Electrical Nerve Stimulation for Arthritis Pain

Learn how neuromodulation treatments for arthritis may help by easing inflammation, pain and muscle weakness.

Nerve stimulation – or neuromodulation – uses electricity to decrease pain sensations. In some people, neuromodulation treatments can ease pain with minimal risks and offer an alternative to medication for treating arthritis pain.  

These devices are generally safe. However, they involve sending electrical impulses though your body. So it’s important to talk with your doctor first if you have a pacemaker, another implanted device, are pregnant, have epilepsy, or have a heart problem.

Transcutaneous Electrical Nerve Stimulation (TENS)

What it is: TENS uses sticky electrode patches attached to a small, battery-operated device. It sends an electric current to your nerves to override pain signals. Another way TENS may relieve pain is by triggering the release of natural painkillers (endorphins) in the brain. TENS can be delivered at low frequency (l-TENS) or high frequency (h-TENS). Many TENS devices have a controller that lets you pick the frequency you prefer. 

How well it works: TENS helps acute (short-term) and chronic (long-term) pain. TENS has been shown to relieve osteoarthritis (OA) pain and reduce the need for pain medications. A 2015 Cochrane Review concluded, “[there is] tentative evidence that TENS reduces pain intensity over and above that seen with placebo. It’s estimated that overall, about half of people who try TENS get a 50 percent reduction in pain.

Pulsed Electrical Stimulation (PES)

What it is: PES delivers a current to the site of pain via electrodes placed on the skin. In theory, it treats arthritis damage by rebuilding and repairing joint cartilage.

How well it works: Research on PES for arthritis has been mixed. A 2013 analysis published in Osteoarthritis and Cartilage found that PES improved knee OA pain and reduced the need for NSAIDs, but the studies weren’t well designed. Another more rigorous study published in 2011 in Arthritis & Rheumatism found PES wasn’t any more effective for pain relief than a placebo.

Neuromuscular Electrostimulation (NMES)

What it is: NMES applies electrical impulses to nerves to make the muscles contract. It used for people with arthritis to strengthen the muscles that support weakened joints.

How well it works: Some studies show NMES can help offset the muscle weakness found in people with knee OA. A small 2012 study published in the Journal of Orthopaedic Research found that quadriceps strength and overall health status improved in people with knee OA after using NMES for eight weeks.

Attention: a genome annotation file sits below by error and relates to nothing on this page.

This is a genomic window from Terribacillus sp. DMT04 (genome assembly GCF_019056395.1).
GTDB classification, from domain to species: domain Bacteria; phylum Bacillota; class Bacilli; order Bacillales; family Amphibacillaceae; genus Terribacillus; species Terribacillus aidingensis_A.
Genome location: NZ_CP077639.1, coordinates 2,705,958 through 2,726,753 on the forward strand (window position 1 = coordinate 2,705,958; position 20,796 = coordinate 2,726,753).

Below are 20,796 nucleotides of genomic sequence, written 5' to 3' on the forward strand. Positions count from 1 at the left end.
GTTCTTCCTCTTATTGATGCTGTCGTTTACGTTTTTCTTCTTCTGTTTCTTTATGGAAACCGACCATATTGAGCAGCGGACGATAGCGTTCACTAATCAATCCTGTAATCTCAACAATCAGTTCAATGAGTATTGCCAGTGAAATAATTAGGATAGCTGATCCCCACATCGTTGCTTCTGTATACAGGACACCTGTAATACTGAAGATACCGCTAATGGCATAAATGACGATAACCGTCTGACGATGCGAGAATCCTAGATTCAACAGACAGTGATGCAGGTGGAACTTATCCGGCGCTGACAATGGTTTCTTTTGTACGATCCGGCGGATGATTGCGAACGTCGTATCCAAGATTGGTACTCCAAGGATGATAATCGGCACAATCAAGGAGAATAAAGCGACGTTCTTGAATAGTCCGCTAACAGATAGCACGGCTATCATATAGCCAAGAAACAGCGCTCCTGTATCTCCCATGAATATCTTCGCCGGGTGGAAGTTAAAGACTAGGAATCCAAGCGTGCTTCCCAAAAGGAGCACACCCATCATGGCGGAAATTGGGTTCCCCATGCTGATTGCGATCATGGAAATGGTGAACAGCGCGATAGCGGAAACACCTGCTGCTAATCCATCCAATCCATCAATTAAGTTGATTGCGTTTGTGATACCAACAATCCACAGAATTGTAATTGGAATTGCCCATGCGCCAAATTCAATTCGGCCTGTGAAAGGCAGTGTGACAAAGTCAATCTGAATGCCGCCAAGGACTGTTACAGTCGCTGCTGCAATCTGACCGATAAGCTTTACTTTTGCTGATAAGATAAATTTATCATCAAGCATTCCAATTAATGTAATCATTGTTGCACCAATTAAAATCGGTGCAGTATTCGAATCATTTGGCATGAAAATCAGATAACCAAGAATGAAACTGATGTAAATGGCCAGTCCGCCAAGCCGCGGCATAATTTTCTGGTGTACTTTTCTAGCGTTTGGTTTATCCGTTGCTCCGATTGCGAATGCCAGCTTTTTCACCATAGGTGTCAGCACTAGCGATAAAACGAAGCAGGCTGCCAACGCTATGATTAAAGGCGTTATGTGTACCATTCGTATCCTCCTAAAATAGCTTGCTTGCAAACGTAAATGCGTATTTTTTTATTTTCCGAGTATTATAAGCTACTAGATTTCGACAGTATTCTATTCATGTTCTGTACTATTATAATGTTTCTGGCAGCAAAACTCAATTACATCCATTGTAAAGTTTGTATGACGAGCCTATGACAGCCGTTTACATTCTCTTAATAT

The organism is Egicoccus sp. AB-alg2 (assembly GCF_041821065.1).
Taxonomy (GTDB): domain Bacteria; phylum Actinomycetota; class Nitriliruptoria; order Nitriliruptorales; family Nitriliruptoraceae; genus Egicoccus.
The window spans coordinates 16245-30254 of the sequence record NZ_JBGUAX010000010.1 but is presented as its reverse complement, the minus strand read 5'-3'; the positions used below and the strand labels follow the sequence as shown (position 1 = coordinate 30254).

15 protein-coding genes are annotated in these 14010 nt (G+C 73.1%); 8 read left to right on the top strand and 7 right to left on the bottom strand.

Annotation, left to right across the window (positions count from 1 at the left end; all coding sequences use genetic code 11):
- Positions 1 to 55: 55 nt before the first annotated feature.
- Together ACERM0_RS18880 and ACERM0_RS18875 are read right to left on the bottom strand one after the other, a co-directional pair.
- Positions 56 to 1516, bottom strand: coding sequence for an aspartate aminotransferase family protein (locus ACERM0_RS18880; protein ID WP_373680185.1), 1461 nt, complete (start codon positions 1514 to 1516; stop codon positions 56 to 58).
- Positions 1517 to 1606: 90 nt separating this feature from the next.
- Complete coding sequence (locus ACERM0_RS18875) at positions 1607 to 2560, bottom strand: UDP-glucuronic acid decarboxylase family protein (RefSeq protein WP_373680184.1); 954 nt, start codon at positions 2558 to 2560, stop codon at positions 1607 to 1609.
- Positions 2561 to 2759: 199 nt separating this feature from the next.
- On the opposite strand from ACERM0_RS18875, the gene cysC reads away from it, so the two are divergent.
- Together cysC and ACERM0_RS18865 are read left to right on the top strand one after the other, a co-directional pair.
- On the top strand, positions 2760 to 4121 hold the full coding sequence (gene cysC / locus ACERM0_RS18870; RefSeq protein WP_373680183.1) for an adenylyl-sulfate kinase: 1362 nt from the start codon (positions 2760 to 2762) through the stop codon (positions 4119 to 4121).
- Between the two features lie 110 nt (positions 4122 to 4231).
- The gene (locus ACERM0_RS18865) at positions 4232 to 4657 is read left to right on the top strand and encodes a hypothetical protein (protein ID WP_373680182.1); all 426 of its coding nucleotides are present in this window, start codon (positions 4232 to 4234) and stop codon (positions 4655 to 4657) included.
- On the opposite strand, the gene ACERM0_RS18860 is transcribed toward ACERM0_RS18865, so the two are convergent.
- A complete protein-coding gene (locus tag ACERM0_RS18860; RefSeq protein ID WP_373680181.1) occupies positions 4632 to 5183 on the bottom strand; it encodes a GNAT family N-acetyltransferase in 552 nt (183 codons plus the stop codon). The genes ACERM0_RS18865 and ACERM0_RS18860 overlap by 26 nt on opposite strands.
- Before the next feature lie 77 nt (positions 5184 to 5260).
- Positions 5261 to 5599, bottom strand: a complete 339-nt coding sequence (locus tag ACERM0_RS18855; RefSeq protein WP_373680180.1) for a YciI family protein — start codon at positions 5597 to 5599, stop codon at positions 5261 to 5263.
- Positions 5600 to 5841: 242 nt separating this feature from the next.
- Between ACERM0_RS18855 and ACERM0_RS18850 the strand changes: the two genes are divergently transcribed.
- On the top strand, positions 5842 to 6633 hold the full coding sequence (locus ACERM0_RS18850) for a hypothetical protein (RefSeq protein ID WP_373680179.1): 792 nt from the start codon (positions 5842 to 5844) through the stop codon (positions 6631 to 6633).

Interferential Current (IFC)

What it is: IFC transmits two different frequency currents to help the energy reach deeper into the tissues. The deep-penetrating current is thought to block the transmission of pain signals or stimulate the release of natural pain-relieving chemicals in the body.

How well it works: Research shows IFC is better than placebo at relieving knee OA pain. In a 2015 review of studies published in Osteoarthritis & Cartilage, IFC performed better than other electrical nerve stimulation techniques.

Noninvasive Interactive Neurostimulation (NIN)

What it is: The NIN device delivers high-amplitude impulses into the skin. These impulses are believed to trigger the release of chemicals in the body that reduce pain and inflammation.

How well it works: In a small preliminary study from 2008 published in Journal of Alternative and Complementary Medicine, people with knee OA had less pain after using NIN.

Spinal Cord Stimulation

What it is: Spinal cord stimulation uses a wire that’s surgically implanted under your skin to deliver an electrical current directly to your spinal cord. The current blocks pain signals before they can reach your brain. This technique offers long-lasting pain relief that may reduce a reliance on medication for patients.
How well it works: A 2014 literature review published in Pain Physician summarized that spinal cord stimulation can be effective for treating chronic pain of the torso and limbs, intractable low back pain, leg pain, and pain from failed back surgery.

Stay in the Know. Live in the Yes.

Get involved with the arthritis community. Tell us a little about yourself and, based on your interests, you’ll receive emails packed with the latest information and resources to live your best life and connect with others.